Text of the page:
How to care flower bulbs?

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The blooming of spring bulbs is a sight to behold. With a dab of beautiful colors, flowering bulbs add up to the beauty of every garden. Plants having short stems and leaf bases in them that acts as their food storage units during their dormancy are called bulbs. These bulbs require cold temperatures in order to get out of their dormant stage and bloom. Basically, spring is considered the best season to plant bulbs like tulips and dahlia because of the temperature of the soil, which is comparatively cooler than the rest of the year. Using plant mixes while planting bulbs results in improving the texture of the soil. But if the soil texture is already rich or even average, it does not require any fertilizers. The bulb, which is just the modified stem, ensures to store enough nutrients for the plant's survival. Bulbs can either be perennial or annual and depending on that, the frequency of planting the bulbs must be determined. If it is annual, you need to take care of the flowering bulbs well and dig them up every year after the flowering season, whereas perennial bulbs keep coming up for three to five years before getting demised. Different bulbs require different planting depths. Once planted, make sure to water the bulb regularly, and if necessary, they must be protected by wiring the periphery.

Planting bulbs does not end the story; instead, it has just begun. Taking care of flower bulbs is equally essential. It is necessary to water the bulbs during and even after the bloom season, along with having a check on the weed growth. Generally, gardeners make the mistake of not attending the bulbs once the flowering season is over. This is a big no because once the foliage starts to wither, the plants begin to prepare themselves for the next blooming. If they are not watered during this time, the bulb cannot store enough nutrients and eventually die. Look out for the fungi and weed growth, and it can hinder the growth of your bulbs. The spring bulbs mostly bloom in spring itself, and they get withered towards the end of the summer. During their development, to take care of the flowering bulbs, make sure to let the foliage be as it is. The foliage must die a natural death without being tampered with. They might look ugly but try covering them with other plants in front; it will also help in making your place look lively even when the bulbs are dormant and have not emerged.

Remember that if the foliage is cut off, it will affect the next cycle of the bulb. Resist that temptation to pluck it off! Not only when they are flowering, but bulbs also need to be taken care of even after it stops flowering or else the bulbs’ rate of blooming will be lowered in the upcoming year. When smaller bulbs are concerned, the flowers are generally left attached to the plant even after it has withered because they help in the ripening of seeds. But in cases of tulips, the flowers must be plucked away after dying down. Taking care of bulbs is not much dissimilar from other plants. Still, bulbs require attention even after the blooming season is over because this is the time when the foliage gets itself ready by storing enough energy and nutrients for the next cycle.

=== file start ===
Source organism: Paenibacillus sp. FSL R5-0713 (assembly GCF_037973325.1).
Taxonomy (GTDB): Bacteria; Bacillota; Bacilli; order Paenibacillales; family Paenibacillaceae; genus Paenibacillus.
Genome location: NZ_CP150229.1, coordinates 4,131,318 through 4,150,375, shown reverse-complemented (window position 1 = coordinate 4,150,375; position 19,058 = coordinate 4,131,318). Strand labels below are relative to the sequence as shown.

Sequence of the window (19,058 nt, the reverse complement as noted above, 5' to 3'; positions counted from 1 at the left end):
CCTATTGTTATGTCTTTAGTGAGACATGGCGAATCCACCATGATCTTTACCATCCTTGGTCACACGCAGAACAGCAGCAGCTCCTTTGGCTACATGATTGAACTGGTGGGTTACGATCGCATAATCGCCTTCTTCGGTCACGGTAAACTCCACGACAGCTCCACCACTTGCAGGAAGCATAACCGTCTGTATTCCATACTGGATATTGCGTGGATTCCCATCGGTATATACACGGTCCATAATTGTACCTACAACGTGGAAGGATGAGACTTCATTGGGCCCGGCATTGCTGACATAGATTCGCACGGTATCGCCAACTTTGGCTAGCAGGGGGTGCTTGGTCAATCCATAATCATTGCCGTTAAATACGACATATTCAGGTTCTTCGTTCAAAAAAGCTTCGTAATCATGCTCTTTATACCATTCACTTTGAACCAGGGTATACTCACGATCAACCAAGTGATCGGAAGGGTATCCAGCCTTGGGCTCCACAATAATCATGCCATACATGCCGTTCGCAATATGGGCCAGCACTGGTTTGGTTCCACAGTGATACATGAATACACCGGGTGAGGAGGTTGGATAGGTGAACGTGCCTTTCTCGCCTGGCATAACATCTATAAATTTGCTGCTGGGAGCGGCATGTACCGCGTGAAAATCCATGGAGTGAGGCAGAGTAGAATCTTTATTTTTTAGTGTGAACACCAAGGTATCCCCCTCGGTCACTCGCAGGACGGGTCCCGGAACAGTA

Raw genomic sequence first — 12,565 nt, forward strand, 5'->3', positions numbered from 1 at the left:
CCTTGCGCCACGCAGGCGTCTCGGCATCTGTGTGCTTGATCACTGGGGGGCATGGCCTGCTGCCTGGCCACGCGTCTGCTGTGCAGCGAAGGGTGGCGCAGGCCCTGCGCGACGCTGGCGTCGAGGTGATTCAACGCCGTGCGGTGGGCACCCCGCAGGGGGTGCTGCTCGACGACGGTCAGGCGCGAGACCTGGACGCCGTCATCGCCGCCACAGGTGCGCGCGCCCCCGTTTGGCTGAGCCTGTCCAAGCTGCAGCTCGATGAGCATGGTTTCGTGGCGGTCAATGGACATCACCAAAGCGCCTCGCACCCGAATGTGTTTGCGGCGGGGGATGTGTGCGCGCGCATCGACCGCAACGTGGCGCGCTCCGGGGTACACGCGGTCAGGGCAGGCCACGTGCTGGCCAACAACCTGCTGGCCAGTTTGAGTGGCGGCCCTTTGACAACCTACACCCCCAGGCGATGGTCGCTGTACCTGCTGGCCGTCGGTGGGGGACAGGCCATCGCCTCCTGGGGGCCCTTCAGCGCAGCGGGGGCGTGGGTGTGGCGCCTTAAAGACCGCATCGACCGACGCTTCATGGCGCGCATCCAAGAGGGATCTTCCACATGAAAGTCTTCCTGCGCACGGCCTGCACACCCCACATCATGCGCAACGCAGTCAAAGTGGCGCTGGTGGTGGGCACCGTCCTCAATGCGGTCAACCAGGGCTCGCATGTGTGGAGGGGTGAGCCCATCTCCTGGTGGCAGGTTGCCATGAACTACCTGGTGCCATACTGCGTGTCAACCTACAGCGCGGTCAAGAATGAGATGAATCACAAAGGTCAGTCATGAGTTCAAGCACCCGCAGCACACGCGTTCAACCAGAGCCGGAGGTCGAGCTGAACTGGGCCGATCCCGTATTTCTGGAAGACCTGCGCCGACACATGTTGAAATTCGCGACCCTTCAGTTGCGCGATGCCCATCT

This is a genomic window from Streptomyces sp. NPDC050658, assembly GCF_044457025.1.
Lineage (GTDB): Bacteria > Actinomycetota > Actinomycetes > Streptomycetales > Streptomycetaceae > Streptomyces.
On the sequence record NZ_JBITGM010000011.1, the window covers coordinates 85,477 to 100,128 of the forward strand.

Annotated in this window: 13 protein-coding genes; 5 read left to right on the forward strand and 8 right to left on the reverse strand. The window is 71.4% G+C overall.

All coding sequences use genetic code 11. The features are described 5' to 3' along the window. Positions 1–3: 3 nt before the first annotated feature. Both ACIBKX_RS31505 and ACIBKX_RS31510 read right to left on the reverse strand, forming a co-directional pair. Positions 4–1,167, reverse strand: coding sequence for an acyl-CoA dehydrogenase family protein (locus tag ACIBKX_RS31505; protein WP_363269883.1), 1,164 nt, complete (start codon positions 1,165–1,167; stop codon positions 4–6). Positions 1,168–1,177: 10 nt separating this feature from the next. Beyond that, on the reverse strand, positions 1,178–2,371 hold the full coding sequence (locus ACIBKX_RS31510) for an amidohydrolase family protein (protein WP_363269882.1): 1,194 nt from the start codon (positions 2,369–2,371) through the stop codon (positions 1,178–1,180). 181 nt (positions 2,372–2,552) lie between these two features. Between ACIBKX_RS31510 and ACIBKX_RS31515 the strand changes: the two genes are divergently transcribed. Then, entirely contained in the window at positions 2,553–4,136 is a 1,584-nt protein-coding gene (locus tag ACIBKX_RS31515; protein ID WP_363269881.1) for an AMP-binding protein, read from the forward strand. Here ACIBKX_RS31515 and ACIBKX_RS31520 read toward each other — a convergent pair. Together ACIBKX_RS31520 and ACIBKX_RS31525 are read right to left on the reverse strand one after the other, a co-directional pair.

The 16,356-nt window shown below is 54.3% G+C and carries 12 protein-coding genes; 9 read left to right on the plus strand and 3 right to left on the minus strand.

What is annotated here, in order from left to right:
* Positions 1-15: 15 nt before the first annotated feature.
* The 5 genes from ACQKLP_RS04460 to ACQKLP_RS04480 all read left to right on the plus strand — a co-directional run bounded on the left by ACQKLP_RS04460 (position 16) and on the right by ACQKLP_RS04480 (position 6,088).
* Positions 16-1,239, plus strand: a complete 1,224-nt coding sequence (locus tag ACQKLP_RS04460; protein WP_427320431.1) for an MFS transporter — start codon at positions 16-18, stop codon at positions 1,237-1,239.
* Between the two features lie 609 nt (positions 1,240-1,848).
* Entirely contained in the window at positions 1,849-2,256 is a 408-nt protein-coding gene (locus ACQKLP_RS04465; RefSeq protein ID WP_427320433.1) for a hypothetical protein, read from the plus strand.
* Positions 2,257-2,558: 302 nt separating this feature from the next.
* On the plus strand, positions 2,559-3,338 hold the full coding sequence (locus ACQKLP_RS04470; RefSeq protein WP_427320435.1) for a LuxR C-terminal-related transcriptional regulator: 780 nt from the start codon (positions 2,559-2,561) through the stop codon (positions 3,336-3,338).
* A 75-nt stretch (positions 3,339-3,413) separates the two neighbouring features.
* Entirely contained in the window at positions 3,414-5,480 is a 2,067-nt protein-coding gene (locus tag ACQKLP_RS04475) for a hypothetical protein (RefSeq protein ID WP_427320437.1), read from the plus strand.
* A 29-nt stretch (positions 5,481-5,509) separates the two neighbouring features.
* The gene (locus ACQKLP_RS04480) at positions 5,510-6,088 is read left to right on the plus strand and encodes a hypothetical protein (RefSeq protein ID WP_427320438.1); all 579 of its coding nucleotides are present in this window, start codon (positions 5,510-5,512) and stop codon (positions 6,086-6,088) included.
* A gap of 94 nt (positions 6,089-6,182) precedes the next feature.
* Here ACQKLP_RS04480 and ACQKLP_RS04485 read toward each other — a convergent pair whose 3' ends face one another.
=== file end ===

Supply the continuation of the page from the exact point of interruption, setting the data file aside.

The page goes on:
Unlike spring bulbs, summer bulbs start to appear in spring and bloom in summer as they do not like colder temperatures. They are planted in spring when the soil is warm enough and when there are no threats of cold weather. Taking care of summer flowering bulbs must include not tying up of the foliage as it would lessen the space between the leaves, which is used to collect solar energy. Summer flower bulbs mostly require good quality soil, so while planting them, and remember the soil’s texture must be rich. If not, then do not forget to add fertilizers. Annual flower bulbs do not require a unique planting mix as the bulbs already have the nutrients stored within them, but in cases of perennial bulbs, fertilizers are required because the bulbs take away enough nutrients from the soil. Getting bathed in sunlight is equally essential for bulbs. There can be several reasons why your bulbs are not blooming, and not getting enough sunlight can be one of them. To take proper care of flowering bulbs, see that the bulbs are not overcrowding each other, are of good quality, and are getting adequate sunlight for six hours a day. If the bulbs have been inside the ground for a long while, use a garden fork to lift it gently and after removing the deceased bulbs, replant them. This will ensure the healthier growth of the flower bulbs.

Taking care of flower bulbs is not difficult or much different from other gardening plants. By keeping a few instructions in mind, you can have the best blooms this season. So, what are you waiting for? Plant your flower bulbs and let them bloom!